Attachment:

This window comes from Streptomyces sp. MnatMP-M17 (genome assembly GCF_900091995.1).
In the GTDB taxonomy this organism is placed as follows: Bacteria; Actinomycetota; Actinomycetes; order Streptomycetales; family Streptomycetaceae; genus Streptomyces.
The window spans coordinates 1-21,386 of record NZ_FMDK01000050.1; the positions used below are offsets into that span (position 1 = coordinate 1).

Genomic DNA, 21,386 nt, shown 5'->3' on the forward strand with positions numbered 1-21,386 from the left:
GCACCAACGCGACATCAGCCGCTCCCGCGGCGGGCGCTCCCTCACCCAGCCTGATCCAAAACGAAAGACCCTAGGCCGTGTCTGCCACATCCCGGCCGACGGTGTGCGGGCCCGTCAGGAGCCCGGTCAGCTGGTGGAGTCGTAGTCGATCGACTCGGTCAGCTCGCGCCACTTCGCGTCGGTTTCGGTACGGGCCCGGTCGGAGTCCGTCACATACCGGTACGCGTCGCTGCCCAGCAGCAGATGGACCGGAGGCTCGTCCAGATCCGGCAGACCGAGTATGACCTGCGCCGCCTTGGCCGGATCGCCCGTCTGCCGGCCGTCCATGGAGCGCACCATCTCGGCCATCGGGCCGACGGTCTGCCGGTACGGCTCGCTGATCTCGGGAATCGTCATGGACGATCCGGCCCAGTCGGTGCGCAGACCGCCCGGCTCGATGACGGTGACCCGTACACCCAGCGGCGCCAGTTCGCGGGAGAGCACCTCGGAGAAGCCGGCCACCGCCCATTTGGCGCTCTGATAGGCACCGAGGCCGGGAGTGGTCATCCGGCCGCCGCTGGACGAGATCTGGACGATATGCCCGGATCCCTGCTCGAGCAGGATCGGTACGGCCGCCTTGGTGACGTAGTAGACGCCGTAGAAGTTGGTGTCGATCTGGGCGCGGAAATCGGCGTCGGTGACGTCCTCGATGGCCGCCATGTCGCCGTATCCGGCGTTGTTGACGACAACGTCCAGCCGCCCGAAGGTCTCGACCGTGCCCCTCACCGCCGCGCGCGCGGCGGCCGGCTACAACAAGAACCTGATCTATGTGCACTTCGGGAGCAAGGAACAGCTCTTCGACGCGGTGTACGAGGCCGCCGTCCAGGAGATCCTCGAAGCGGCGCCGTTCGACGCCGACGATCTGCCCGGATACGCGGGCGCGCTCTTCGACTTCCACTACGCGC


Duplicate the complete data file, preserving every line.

This window comes from Streptomyces sp. MnatMP-M17 (genome assembly GCF_900091995.1).
In the GTDB taxonomy this organism is placed as follows: Bacteria; Actinomycetota; Actinomycetes; order Streptomycetales; family Streptomycetaceae; genus Streptomyces.
The window spans coordinates 1-21,386 of record NZ_FMDK01000050.1; the positions used below are offsets into that span (position 1 = coordinate 1).

Genomic DNA, 21,386 nt, shown 5'->3' on the forward strand with positions numbered 1-21,386 from the left:
GCACCAACGCGACATCAGCCGCTCCCGCGGCGGGCGCTCCCTCACCCAGCCTGATCCAAAACGAAAGACCCTAGGCCGTGTCTGCCACATCCCGGCCGACGGTGTGCGGGCCCGTCAGGAGCCCGGTCAGCTGGTGGAGTCGTAGTCGATCGACTCGGTCAGCTCGCGCCACTTCGCGTCGGTTTCGGTACGGGCCCGGTCGGAGTCCGTCACATACCGGTACGCGTCGCTGCCCAGCAGCAGATGGACCGGAGGCTCGTCCAGATCCGGCAGACCGAGTATGACCTGCGCCGCCTTGGCCGGATCGCCCGTCTGCCGGCCGTCCATGGAGCGCACCATCTCGGCCATCGGGCCGACGGTCTGCCGGTACGGCTCGCTGATCTCGGGAATCGTCATGGACGATCCGGCCCAGTCGGTGCGCAGACCGCCCGGCTCGATGACGGTGACCCGTACACCCAGCGGCGCCAGTTCGCGGGAGAGCACCTCGGAGAAGCCGGCCACCGCCCATTTGGCGCTCTGATAGGCACCGAGGCCGGGAGTGGTCATCCGGCCGCCGCTGGACGAGATCTGGACGATATGCCCGGATCCCTGCTCGAGCAGGATCGGTACGGCCGCCTTGGTGACGTAGTAGACGCCGTAGAAGTTGGTGTCGATCTGGGCGCGGAAATCGGCGTCGGTGACGTCCTCGATGGCCGCCATGTCGCCGTATCCGGCGTTGTTGACGACAACGTCCAGCCGCCCGAAGGTCTCGACCGTGCCCCTCACCGCCGCGCGCGCGGCGGCCGGCTACAACAAGAACCTGATCTATGTGCACTTCGGGAGCAAGGAACAGCTCTTCGACGCGGTGTACGAGGCCGCCGTCCAGGAGATCCTCGAAGCGGCGCCGTTCGACGCCGACGATCTGCCCGGATACGCGGGCGCGCTCTTCGACTTCCACTACGCGC